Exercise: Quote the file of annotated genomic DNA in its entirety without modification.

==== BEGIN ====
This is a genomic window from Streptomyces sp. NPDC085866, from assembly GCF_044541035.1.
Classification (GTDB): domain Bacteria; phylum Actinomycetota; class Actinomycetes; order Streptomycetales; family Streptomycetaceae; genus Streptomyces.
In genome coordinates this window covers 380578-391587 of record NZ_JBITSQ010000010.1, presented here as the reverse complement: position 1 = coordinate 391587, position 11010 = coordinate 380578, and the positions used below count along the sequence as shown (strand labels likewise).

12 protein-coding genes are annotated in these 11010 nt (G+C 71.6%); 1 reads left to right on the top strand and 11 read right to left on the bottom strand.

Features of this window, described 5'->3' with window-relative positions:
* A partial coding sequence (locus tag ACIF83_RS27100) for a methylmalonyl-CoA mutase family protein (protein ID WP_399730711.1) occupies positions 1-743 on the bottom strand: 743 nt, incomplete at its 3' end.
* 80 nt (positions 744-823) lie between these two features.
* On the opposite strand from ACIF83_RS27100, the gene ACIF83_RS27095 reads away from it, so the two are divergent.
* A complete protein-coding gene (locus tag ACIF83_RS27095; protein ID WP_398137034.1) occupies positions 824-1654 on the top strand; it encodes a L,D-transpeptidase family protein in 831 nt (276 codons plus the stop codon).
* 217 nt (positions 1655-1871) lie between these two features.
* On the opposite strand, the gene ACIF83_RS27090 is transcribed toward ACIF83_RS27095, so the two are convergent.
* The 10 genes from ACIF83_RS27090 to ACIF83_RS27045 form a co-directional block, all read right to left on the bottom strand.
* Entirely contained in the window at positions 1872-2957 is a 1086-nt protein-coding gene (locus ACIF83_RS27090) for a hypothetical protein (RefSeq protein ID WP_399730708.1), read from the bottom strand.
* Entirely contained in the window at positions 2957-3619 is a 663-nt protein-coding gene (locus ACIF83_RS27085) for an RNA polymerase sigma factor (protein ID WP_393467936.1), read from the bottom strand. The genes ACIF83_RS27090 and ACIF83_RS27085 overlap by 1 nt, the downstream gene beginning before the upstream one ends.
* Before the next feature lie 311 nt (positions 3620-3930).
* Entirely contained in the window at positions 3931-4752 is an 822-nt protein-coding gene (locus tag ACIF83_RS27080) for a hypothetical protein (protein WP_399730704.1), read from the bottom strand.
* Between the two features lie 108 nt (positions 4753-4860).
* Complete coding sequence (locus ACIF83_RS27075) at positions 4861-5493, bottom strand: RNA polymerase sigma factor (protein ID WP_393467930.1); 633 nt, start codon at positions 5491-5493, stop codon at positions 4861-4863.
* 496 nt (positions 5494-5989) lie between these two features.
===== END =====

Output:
This is a genomic window from Streptomyces sp. NPDC085866, from assembly GCF_044541035.1.
Classification (GTDB): domain Bacteria; phylum Actinomycetota; class Actinomycetes; order Streptomycetales; family Streptomycetaceae; genus Streptomyces.
In genome coordinates this window covers 380578-391587 of record NZ_JBITSQ010000010.1, presented here as the reverse complement: position 1 = coordinate 391587, position 11010 = coordinate 380578, and the positions used below count along the sequence as shown (strand labels likewise).

12 protein-coding genes are annotated in these 11010 nt (G+C 71.6%); 1 reads left to right on the top strand and 11 read right to left on the bottom strand.

Features of this window, described 5'->3' with window-relative positions:
* A partial coding sequence (locus tag ACIF83_RS27100) for a methylmalonyl-CoA mutase family protein (protein ID WP_399730711.1) occupies positions 1-743 on the bottom strand: 743 nt, incomplete at its 3' end.
* 80 nt (positions 744-823) lie between these two features.
* On the opposite strand from ACIF83_RS27100, the gene ACIF83_RS27095 reads away from it, so the two are divergent.
* A complete protein-coding gene (locus tag ACIF83_RS27095; protein ID WP_398137034.1) occupies positions 824-1654 on the top strand; it encodes a L,D-transpeptidase family protein in 831 nt (276 codons plus the stop codon).
* 217 nt (positions 1655-1871) lie between these two features.
* On the opposite strand, the gene ACIF83_RS27090 is transcribed toward ACIF83_RS27095, so the two are convergent.
* The 10 genes from ACIF83_RS27090 to ACIF83_RS27045 form a co-directional block, all read right to left on the bottom strand.
* Entirely contained in the window at positions 1872-2957 is a 1086-nt protein-coding gene (locus ACIF83_RS27090) for a hypothetical protein (RefSeq protein ID WP_399730708.1), read from the bottom strand.
* Entirely contained in the window at positions 2957-3619 is a 663-nt protein-coding gene (locus ACIF83_RS27085) for an RNA polymerase sigma factor (protein ID WP_393467936.1), read from the bottom strand. The genes ACIF83_RS27090 and ACIF83_RS27085 overlap by 1 nt, the downstream gene beginning before the upstream one ends.
* Before the next feature lie 311 nt (positions 3620-3930).
* Entirely contained in the window at positions 3931-4752 is an 822-nt protein-coding gene (locus tag ACIF83_RS27080) for a hypothetical protein (protein WP_399730704.1), read from the bottom strand.
* Between the two features lie 108 nt (positions 4753-4860).
* Complete coding sequence (locus ACIF83_RS27075) at positions 4861-5493, bottom strand: RNA polymerase sigma factor (protein ID WP_393467930.1); 633 nt, start codon at positions 5491-5493, stop codon at positions 4861-4863.
* 496 nt (positions 5494-5989) lie between these two features.